We have no difficulty affirming the district judge's conclusion that Jordan's conduct and character called for the maximum sentence in light of the sentencing criteria specified in § 3553(a). The statute directs the sentencing court to consider "the nature and circumstances of the offense" and "the need for the sentence imposed ... to reflect the seriousness of the offense ... and to provide just punishment." See 18 U.S.C. § 3553(a)(1), (a)(2)(A). Jordan's offenses can only be considered extremely serious, aggravated by the following circumstances identified by the district court: Jordan's online seduction and subsequent manipulation of K.W., a vulnerable 15-year-old; the extended duration of his six-month sexual relationship with her; the heightened trauma suffered by her family due to her prolonged disappearance; Jordan's creation of pornography with her; and his repeated threats of violence and possession of gun while stalking her family.
The statute also directs the court to consider "the history and characteristics of the defendant" and "the need for the sentence imposed ... to protect the public from further crimes of the defendant." See 18 U.S.C. § 3553(a)(1), (a)(2)(C). Jordan plainly poses a heightened risk of recidivism based on the following facts noted by the district court: his "trolling" of the Internet looking for teenage girls for sex and his predatory contact with girls other than the present victim; his previous conviction for molesting his prepubescent daughter over a two-year period; his expressed disagreement with "man's law" that prohibits adult men from having sexual relationships with adolescent girls; his diagnosis of pedophilia and the ineffectiveness of prior sex offender treatment; his possession of child pornography; and his comments to his son about wanting to resume his relationship with K.W. and move with her to Ecuador.
Finally (as is pertinent here), the statute specifies that the court may consider the need for general deterrence and respect for the law. See 18 U.S.C. § 3553(a)(2)(A), (a)(2)(B) ("[t]he court ... shall consider... the need for the sentence imposed ... to promote respect for the law... [and]... to afford adequate deterrence to criminal conduct"). The judge did so: "I think a severe sentence is necessary to send a very strong message that this conduct is outrageous, that this conduct is wrong, that this conduct cannot be tolerated in a civilized society that cares for its children." Jordan's 240-month sentence was adequately explained by the district court, was sufficiently linked to appropriate § 3553(a) sentencing factors, and is reasonable.
Jordan argues that his sentence is unreasonable because the Sentencing Commission, prodded by Congress, has repeatedly amended the guidelines to boost sentence ranges for crimes involving sexual abuse and exploitation of minors. See generally UNITED STATES SENTENCING COMMISSION, Fifteen Years of Guidelines Sentencing (Nov.2004), ch. 2, sec. D, pt. 6, http://www.ussc.gov/15_year/15year.htm. He suggests that where the guidelines ranges have been periodically increased, any sentence above the range should be subjected to some form of heightened reasonableness review. This argument conflicts with Booker itself and with post-Booker case law in this circuit.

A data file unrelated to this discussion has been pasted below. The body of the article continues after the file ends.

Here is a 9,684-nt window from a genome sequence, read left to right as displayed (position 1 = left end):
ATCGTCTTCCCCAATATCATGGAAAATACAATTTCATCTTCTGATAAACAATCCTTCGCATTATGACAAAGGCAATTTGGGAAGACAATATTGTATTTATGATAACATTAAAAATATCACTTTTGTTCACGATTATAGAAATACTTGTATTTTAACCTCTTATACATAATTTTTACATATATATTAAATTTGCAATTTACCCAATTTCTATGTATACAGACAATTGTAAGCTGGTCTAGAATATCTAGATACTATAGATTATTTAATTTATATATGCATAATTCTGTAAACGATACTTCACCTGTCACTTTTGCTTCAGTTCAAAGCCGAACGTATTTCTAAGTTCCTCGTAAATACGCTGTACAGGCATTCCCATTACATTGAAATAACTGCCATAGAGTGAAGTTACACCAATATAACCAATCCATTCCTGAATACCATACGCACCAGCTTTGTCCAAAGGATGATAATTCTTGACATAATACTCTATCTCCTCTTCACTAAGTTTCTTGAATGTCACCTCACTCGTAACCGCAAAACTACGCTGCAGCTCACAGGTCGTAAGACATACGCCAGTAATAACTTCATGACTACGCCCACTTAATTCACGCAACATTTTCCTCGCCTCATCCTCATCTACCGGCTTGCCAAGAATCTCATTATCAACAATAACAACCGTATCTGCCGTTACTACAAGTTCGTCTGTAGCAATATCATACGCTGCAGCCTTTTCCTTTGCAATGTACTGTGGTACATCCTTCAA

The remedial opinion in Booker contemplated that the Sentencing Commission would continue to collect data and modify the guidelines, even though they are no longer mandatory. Booker, 125 S.Ct. at 766. We have held that a sentence within a properly calculated guidelines range is presumed reasonable, Mykytiuk, 415 F.3d at 608, but there is no presumption of unreasonableness that attaches to a sentence that varies from the range. A sentence outside the range need only be adequately explained and consistent with § 3553(a) factors. Dean, 414 F.3d at 729; Johnson, 427 F.3d at 426-27. A sentence that exceeds the applicable advisory guidelines range is not suspect — and certainly not categorically unreasonable — merely because the ranges have been amended upward over time.
Jordan makes two additional arguments we need not fully engage here. First, he says he was entitled to be sentenced under the binding guidelines regime in effect at the time he committed his crimes, rather than the advisory scheme created by the Supreme Court's remedial opinion in Booker, because the effect of that opinion was to expose him to a longer sentence in violation of ex post facto limitations inherent in due process. See Rogers v. Tennessee, 532 U.S. 451, 456, 121 S.Ct. 1693, 149 L.Ed.2d 697 (2001). We rejected this argument in United States v. Jamison, 416 F.3d at 539, released just as briefing was completed in this case. Jordan has made no attempt to persuade us, in his citation to supplemental authority or at oral argument, that Jamison ought to be overruled. We decline to revisit it.
Finally, Jordan argues that because hypothetical future defendants could commit more egregious forms of the same crimes he committed, the theory of marginal deterrence undermines the reasonableness of the maximum sentence imposed on him. See United States v. Newsom, 402 F.3d 780, 785-86 (7th Cir. 2005). But Jordan waived this argument by raising it for the first time in his reply brief. See, e.g., United States v. Stevens, 380 F.3d 1021, 1025 (7th Cir.2004) (citing United States v. Alvarez-Martinez, 286 F.3d 470, 475 (7th Cir.2002)).
At Jordan's sentencing hearing Special Agent Eric Szatkowski of the Wisconsin Department of Justice, Division of Criminal Investigation, testified about what Jordan told him following his arrest. The district court credited Szatkowski's testimony, and Jordan does not challenge the district court's factual findings on appeal